In the other case, my clients were parent and subsidiary companies from Singapore. Again the trial court (Post: Minnesota’s Federal Court (June 28, 2011) dismissed the case for lack of personal jurisdiction, and the appellate court affirmed. The latter court noted that the Singapore subsidiary had sent numerous letters and faxes and made several telephone calls to Minnesota in connection with the contract and that the contract contained a Minnesota choice-of-law provision. In addition, the Singapore subsidiary sent four samples of the product in question to Minnesota. These, however, the court held to be insufficient to justify personal jurisdiction.
The appellate court in this second case concluded by saying that the negotiations, meetings, production, and delivery were all centered in Singapore. The contacts with Minnesota appeared at best as inconsequential rather than substantial under these circumstances. The Singapore subsidiary did not create a substantial connection between itself and Minnesota, it merely engaged in negotiations with a purchaser who happened to reside in Minnesota. Given the nature and quality of the Singapore subsidiary’s contacts with Minnesota, traditional notions of fair play and substantial justice indicated that it would not expect to litigate in the State of Minnesota.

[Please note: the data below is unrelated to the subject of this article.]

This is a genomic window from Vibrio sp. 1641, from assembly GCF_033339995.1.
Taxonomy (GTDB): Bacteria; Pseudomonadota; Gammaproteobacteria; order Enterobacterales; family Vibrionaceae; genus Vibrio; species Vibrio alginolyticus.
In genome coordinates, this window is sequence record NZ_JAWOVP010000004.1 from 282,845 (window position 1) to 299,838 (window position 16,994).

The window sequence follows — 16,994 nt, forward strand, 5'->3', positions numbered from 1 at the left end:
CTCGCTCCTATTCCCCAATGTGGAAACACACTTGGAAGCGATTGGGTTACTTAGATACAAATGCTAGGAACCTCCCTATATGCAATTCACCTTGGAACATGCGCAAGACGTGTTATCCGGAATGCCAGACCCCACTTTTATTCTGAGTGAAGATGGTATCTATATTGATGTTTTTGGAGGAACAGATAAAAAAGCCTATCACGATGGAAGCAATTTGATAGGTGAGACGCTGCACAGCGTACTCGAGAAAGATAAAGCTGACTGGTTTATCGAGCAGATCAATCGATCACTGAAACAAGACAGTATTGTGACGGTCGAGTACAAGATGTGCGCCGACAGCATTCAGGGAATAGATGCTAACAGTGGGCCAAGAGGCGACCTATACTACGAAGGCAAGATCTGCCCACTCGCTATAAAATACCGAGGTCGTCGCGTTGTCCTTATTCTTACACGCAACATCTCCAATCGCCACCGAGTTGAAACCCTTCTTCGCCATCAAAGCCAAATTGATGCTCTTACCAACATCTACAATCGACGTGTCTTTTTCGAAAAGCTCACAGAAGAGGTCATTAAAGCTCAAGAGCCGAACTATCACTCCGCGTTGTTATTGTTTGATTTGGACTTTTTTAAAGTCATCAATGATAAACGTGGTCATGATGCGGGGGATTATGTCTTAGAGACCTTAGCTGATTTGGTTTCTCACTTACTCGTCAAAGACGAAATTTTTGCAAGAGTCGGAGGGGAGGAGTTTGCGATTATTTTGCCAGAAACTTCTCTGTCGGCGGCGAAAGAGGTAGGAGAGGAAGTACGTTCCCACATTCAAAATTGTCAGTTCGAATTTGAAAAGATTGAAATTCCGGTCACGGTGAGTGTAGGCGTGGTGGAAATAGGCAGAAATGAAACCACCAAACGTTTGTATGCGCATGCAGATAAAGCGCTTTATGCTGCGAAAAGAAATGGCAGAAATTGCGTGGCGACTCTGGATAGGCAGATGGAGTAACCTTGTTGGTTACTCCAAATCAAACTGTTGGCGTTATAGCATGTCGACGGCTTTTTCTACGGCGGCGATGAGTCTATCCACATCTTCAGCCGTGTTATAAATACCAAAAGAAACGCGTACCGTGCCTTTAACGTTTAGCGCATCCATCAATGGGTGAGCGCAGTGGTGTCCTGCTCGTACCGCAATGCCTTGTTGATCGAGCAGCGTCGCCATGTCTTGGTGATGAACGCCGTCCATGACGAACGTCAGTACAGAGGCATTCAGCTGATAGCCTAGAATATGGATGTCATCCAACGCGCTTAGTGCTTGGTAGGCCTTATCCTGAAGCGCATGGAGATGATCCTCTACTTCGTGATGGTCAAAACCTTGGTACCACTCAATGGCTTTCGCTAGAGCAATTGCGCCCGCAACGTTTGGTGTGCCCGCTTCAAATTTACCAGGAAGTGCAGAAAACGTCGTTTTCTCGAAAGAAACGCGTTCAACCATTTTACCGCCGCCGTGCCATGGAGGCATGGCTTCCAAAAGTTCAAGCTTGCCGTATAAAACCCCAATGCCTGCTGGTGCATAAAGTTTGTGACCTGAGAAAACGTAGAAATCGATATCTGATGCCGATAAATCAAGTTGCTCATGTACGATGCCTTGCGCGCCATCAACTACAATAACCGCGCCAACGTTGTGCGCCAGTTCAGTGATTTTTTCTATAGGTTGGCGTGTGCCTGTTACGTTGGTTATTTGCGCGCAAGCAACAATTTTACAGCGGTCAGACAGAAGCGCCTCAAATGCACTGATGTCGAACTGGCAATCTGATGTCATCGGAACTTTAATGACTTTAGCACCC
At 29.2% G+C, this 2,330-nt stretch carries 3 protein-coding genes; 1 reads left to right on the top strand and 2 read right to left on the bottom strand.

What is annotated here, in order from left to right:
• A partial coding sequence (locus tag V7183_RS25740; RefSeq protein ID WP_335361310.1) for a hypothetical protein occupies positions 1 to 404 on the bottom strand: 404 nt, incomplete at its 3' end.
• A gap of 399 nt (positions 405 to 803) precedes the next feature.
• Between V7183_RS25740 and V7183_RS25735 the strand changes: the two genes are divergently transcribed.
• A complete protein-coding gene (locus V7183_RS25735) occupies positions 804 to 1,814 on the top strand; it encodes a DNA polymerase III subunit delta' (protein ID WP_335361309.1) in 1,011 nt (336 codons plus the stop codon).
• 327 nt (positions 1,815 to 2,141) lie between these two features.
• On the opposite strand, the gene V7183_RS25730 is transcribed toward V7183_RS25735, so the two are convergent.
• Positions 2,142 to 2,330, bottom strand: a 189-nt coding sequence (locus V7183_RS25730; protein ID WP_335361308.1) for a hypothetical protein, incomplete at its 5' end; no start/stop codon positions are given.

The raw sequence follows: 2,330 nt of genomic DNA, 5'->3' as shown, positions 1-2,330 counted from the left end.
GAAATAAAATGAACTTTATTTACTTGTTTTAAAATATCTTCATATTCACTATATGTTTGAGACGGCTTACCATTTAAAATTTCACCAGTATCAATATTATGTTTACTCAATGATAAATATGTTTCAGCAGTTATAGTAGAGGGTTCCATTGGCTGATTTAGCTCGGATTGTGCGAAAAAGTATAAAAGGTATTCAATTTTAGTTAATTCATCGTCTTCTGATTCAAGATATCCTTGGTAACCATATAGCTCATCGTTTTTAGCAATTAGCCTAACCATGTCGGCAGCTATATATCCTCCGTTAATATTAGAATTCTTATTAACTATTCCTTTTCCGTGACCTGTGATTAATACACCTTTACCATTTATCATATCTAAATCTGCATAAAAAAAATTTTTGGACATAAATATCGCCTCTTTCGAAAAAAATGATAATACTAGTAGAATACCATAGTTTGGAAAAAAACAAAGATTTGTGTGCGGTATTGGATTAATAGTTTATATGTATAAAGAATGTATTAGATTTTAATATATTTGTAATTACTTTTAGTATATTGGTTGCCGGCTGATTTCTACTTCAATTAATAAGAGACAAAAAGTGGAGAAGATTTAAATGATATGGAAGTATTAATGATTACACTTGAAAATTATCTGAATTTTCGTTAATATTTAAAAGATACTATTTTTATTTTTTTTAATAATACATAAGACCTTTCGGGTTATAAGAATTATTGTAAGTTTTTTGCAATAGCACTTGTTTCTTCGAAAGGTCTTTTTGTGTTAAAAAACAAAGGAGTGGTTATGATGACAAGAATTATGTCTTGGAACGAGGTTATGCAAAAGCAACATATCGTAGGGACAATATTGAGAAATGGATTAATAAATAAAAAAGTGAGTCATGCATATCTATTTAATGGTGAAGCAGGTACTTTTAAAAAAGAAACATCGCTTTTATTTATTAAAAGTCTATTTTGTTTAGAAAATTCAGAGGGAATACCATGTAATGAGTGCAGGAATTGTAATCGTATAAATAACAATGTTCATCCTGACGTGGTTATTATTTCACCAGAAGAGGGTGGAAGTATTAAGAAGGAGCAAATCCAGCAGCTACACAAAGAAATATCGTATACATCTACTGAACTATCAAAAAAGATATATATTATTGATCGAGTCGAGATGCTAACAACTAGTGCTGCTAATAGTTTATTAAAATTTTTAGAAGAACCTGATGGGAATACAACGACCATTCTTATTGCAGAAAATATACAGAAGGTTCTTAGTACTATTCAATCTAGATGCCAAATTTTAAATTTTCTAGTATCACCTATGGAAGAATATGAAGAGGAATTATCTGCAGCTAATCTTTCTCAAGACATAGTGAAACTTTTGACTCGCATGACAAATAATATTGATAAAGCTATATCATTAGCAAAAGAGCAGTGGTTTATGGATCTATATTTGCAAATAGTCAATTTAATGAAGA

The personal jurisdiction issue is part of the regular tool kit of the trial lawyer and litigator. Yet it is built on the constitutional bedrock of fair play.
 U.S. Const., Amend. V (no person “shall be deprived of life, liberty, or property, without due process of law”); U.S. Const., Amend XIV, § 1(no “State [shall] deprive any person of life, liberty, or property without due process of law”); International Shoe Co. v. Washington, 326 U.S. 310, 316, 66 S.Ct. 154, 158, 90 L.Ed. 95 (1945); Burger King Corp. v. Rudzewicz, 471 U.S. 462, 475, 105 S.Ct. 2174, 2183, 85 L.Ed.2d 528 (1985). World-Wide Volkswagen Corp. v. Woodson, 444 U.S. 286, 297, 100 S.Ct. 559, 567, 62 L.Ed.2d 490 (1980). Burger King, 471 U.S. at 475, 105 S.Ct. at 2183 (quoting Hanson v. Denckla, 357 U.S. 235, 253, 78 S.Ct. 1228, 1240, 2 L.Ed.2d 1283 (1958).
 Asahi Metal Indus. Co. v. Superior Court of California, 480 U.S. 102, 115, 107 S.Ct. 1026, 1034, 94 L.Ed.2d 92 (1987), quoting United States v. First Nat’l City Bank, 379 U.S. 378, 404, 85 S.Ct. 528, 542, 13 L.Ed.2d 365 (1965) (Harlan, J. dissenting).
 E.g., Federal Rules of Civil Procedure 8 (c ), 12(b)(2).
 KSTP-FM, LLC v. Adtronics Signs, Ltd., 602 N.W.2d 919 (Minn. Ct. App. 1999).
 Digi-Tel Holdings, Inc. v. Proteq Communications, Inc., 89 F.3d 519 (8th Cir. 1996).